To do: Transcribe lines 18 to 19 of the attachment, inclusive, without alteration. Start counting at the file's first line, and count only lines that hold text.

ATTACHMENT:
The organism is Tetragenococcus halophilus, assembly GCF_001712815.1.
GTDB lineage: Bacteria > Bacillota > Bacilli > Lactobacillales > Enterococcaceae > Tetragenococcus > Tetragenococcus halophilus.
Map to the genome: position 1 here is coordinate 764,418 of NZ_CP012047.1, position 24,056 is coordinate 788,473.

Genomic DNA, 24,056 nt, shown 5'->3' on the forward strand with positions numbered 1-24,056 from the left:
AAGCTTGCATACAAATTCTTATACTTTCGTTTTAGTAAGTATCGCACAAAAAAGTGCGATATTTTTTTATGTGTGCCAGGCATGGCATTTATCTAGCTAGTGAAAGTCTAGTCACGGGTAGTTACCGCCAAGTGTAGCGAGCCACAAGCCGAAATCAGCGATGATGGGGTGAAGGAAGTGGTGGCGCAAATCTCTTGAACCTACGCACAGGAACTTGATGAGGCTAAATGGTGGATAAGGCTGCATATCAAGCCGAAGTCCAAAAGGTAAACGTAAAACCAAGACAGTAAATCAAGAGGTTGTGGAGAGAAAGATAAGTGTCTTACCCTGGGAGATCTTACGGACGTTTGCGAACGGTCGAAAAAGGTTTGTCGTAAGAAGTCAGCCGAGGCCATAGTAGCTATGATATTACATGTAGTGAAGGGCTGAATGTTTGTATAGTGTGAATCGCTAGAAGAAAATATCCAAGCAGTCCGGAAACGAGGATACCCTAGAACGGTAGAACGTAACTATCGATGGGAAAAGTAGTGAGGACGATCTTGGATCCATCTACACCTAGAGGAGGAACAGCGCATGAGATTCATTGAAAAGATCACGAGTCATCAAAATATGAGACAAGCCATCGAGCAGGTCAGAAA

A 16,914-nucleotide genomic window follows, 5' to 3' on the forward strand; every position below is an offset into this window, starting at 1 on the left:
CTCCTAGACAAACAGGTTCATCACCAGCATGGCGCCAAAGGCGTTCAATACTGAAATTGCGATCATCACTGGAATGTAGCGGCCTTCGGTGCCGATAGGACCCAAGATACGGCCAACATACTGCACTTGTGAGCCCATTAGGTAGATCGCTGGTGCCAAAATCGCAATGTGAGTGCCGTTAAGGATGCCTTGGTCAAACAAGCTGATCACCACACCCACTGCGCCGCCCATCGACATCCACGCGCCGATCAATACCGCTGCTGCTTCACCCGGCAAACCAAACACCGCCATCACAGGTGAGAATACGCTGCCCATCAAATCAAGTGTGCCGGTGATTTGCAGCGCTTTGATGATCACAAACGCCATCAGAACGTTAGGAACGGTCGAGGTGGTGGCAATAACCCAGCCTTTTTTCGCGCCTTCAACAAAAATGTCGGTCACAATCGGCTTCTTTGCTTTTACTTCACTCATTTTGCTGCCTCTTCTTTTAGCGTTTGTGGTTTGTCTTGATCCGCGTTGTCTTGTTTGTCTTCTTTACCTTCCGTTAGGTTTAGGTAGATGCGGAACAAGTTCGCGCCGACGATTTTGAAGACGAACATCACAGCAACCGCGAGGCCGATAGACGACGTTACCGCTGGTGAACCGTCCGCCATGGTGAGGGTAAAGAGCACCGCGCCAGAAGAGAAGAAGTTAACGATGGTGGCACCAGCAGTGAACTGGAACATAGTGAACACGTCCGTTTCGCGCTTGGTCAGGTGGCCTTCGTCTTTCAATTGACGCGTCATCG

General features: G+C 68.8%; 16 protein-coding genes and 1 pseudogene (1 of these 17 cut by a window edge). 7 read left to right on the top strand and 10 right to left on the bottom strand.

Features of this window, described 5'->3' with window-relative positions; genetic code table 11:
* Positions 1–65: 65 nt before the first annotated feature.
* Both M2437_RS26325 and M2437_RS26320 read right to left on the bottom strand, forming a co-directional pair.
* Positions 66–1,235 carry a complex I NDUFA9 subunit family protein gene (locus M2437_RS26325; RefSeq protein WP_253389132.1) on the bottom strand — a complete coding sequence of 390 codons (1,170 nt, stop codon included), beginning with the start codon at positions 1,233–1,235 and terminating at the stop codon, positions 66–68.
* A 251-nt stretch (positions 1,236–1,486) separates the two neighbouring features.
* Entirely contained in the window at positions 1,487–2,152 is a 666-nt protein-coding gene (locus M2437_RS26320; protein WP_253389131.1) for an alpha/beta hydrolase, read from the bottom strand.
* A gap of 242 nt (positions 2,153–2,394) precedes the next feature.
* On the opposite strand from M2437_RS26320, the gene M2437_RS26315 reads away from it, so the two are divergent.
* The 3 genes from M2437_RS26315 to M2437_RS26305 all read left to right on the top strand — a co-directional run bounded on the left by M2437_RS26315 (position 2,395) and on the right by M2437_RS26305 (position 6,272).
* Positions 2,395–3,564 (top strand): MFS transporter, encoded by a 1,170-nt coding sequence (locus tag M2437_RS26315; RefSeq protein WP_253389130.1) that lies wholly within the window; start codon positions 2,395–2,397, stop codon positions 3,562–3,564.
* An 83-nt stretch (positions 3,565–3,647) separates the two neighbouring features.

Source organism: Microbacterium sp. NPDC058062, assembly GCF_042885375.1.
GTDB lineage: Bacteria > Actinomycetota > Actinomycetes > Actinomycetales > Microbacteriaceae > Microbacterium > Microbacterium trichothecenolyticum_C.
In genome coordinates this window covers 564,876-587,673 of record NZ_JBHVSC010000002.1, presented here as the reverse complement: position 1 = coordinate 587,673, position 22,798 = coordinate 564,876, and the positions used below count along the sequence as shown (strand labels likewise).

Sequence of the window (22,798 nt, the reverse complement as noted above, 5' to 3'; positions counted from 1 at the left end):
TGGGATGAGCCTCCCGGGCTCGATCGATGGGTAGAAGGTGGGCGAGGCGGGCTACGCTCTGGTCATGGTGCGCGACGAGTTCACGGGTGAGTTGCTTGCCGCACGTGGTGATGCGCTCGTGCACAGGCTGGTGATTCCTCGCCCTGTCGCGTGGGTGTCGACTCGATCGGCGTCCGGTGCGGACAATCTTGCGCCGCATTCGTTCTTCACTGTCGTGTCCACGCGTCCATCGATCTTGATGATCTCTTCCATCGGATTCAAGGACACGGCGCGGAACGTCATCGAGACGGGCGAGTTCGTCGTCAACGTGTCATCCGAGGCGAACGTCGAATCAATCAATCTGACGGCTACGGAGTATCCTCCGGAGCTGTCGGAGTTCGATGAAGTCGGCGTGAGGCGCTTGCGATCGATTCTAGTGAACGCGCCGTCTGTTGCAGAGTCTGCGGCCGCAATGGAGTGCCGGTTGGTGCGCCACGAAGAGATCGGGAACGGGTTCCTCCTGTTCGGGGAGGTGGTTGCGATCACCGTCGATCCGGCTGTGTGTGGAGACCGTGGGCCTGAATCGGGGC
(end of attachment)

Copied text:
* Positions 2,395–3,564 (top strand): MFS transporter, encoded by a 1,170-nt coding sequence (locus tag M2437_RS26315; RefSeq protein WP_253389130.1) that lies wholly within the window; start codon positions 2,395–2,397, stop codon positions 3,562–3,564.
* An 83-nt stretch (positions 3,565–3,647) separates the two neighbouring features.